Prof. Ing., DrSc. Luděk Bartoš

* 1948  

  • “They were Scouts. We profess that we are the Fifth River Scout Troop, that is, Fiver for short, and we are one of the longest existing Scout troops, which survived all the pitfalls of history. We have existed since March 1913 without a single break until this day. And this relates to the ingenuity of our founder, the writer Jaroslav Novák, who had the Scout nickname Braťka, and he was an ingenious person, who oversaw the upbringing there under the motto of ‘we’re education, not organisation’. And that helped us endure both the German occupation and then the whole Bolshevik period and everything, because we didn’t cling to - what we saw as - fancy stuff.”

  • “To place it into context - my father was ill and my mother worked at Tatra Wagon, and she had a co-worker there whose two sons were part of some group. And I found myself in this group roughly just before my twelfth year, and I personally consider that the second biggest piece of good fortune for my subsequent development. At the time it was a group that wasn’t even hinted at being a Scout troop, it was just some kind group. [Q: And what group was it, a tourist one?] At the time when we were part of it, it came under Slavoj Vyšehrad, and it was actually a yachting youth club. The interest in it was enormous, so there were some twenty of us applicants at the recruitment interview, and the level of selection was huge. And as I later found, there were several levels [of the selection - trans.], and one of them was also if you had a recommendation, because the main advantage of this troop was that it was something of an island of normality in a sea of abnormality.”

  • “When we joined Slavoj Praha, it was such an uncertain time, so the ‘Fiver’ was cut of from the call of ‘To the front, never relent, ever ahead, five, five, five’ [presumably the rallying call of the 5th River Scout Troop - trans.]. And it was such a terribly uncertain time. And back then... for instance, I found out that it was a Scout troop from one of my peers. So I came to the troop, where no one said: ‘Right, so we’re Scouts and we’re doing this illegally.’ That was connected to the philosophy of how to survive. So we did a hundred-per-cent Scout upbringing, Scout activities, but we didn’t call it that. And if we did, it was only when no one could here us. So yes, I think that most people understood it to be a Scout troop, or - that it had Scout roots, but you know, that is a part of... I know, I’m jumping between topics, but simply, the fifties set the direction for the following developments, and the Bolshevik was unpredictable. In other words, no one knew if so and so would come to power, or that other guy, if things would get tougher still, or what would happen. And we knew well enough from our childhood what it meant when things got tougher. So basically, in retrospect, perhaps, we behaved too covertly. There were troops that at least retained the fleur-de-lis or something. We suppressed all of those things so that they couldn’t catch us on something.”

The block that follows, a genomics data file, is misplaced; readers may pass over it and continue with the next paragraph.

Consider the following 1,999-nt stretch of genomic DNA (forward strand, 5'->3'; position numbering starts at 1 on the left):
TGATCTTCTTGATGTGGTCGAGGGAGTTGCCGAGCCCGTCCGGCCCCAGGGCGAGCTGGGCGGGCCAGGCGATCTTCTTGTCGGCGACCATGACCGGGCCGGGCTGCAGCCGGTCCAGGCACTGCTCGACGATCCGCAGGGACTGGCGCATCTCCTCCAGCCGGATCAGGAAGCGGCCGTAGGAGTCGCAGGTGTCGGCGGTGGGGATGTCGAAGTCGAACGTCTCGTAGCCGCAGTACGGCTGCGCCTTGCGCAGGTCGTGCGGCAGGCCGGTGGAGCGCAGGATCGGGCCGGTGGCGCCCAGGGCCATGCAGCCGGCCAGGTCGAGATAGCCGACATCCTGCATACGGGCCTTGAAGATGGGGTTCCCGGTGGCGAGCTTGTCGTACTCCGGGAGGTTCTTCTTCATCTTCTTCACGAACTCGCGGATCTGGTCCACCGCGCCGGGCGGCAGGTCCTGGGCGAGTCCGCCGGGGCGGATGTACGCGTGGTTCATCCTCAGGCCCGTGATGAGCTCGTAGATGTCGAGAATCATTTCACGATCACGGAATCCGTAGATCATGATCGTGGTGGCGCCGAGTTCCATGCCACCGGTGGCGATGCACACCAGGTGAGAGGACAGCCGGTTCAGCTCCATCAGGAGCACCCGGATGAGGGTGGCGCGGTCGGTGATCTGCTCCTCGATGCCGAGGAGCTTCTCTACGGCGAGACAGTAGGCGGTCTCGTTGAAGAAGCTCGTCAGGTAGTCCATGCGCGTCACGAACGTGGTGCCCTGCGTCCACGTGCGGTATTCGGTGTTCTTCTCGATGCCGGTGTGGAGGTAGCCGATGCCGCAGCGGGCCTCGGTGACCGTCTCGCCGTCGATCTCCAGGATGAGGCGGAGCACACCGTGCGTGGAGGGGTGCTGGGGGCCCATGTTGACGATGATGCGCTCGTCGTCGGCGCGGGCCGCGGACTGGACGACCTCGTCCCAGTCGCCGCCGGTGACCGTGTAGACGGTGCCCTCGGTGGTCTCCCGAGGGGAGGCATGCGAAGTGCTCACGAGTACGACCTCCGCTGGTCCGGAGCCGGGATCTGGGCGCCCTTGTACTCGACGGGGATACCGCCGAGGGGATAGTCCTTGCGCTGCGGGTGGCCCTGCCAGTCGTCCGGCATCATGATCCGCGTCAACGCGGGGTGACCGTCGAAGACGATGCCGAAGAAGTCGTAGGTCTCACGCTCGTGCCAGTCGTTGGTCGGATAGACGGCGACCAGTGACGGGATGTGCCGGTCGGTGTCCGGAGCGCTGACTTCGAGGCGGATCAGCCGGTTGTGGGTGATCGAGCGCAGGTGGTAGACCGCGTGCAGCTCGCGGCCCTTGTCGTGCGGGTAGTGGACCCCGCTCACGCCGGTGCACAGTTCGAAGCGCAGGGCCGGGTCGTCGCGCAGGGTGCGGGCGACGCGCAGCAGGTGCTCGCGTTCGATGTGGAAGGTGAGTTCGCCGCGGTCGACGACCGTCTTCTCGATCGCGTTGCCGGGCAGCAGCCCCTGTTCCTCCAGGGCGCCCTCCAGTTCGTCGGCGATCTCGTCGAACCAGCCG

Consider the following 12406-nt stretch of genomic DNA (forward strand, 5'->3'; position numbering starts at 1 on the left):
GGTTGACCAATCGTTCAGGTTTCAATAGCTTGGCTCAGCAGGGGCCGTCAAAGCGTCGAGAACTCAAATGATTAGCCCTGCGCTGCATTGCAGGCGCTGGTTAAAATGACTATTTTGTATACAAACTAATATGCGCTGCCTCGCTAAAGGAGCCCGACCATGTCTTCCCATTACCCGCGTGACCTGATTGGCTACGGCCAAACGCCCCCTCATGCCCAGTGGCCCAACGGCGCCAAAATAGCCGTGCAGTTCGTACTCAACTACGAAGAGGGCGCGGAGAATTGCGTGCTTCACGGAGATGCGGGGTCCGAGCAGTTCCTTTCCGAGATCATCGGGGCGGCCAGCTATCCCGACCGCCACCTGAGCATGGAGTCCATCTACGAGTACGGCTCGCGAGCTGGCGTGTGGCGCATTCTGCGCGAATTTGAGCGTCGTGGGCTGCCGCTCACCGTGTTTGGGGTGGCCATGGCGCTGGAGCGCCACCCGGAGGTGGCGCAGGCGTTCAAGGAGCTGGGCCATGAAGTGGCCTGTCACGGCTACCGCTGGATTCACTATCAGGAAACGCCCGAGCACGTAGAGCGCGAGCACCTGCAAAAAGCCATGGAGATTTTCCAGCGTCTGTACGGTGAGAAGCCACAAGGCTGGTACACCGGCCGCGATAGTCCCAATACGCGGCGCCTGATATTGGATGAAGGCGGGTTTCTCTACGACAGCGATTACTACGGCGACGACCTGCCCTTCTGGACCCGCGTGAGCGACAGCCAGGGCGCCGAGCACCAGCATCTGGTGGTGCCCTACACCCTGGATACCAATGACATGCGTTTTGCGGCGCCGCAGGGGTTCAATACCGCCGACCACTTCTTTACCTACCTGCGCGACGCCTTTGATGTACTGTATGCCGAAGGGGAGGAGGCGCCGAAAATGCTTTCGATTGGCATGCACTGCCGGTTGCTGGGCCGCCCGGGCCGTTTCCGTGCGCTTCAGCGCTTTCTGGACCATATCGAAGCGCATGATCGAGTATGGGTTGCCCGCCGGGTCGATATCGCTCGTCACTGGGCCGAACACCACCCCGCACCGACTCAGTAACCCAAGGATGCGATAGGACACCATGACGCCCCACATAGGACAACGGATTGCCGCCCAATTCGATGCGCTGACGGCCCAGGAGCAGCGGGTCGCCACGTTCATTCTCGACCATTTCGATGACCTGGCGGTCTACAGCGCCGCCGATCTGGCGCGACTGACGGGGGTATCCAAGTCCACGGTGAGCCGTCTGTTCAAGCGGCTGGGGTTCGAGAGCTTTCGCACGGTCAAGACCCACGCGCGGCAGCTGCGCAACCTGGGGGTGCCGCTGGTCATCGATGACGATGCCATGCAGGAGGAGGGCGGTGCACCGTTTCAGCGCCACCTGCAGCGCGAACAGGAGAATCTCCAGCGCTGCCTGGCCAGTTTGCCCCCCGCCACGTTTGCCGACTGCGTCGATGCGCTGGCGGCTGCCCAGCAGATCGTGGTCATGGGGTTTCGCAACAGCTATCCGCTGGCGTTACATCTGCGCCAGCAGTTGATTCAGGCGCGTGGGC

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    Hroznová ul., Praha , 27.11.2016

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    Hroznová ul., Praha , 24.01.2017

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Scouting was an island of normality in a sea of abnormality

Luděk Bartoš in 2016
Luděk Bartoš in 2016
photo: sbírka Post Bellum

Luděk Bartoš was born in 1948 in Rakovník, although his family moved to Prague soon after. In May 1949 the Communist Party nationalised their family company - the Otto Factory for soap and edible fats. In 1961 he joined a tourist group under Slavoj Praha. The group was actually the 5th River Scout Troop. He became leader of the troop in the late 1960s. He studied at the University of Agriculture in Prague-Suchdol. He considered emigrating after the 1968 occupation, but decided not to in the end. Upon graduating from university in 1971 he took up a job at the Institute of Physiology of General Medicine of Charles University. He was active as a “commodore” in the Scouting movement until the mid-1990s. He founded the Department of Ethology (the study of animal behaviour) at the Institute of Animal Production in Prague. He is now a professor at the Czech University of Life Sciences in Prague.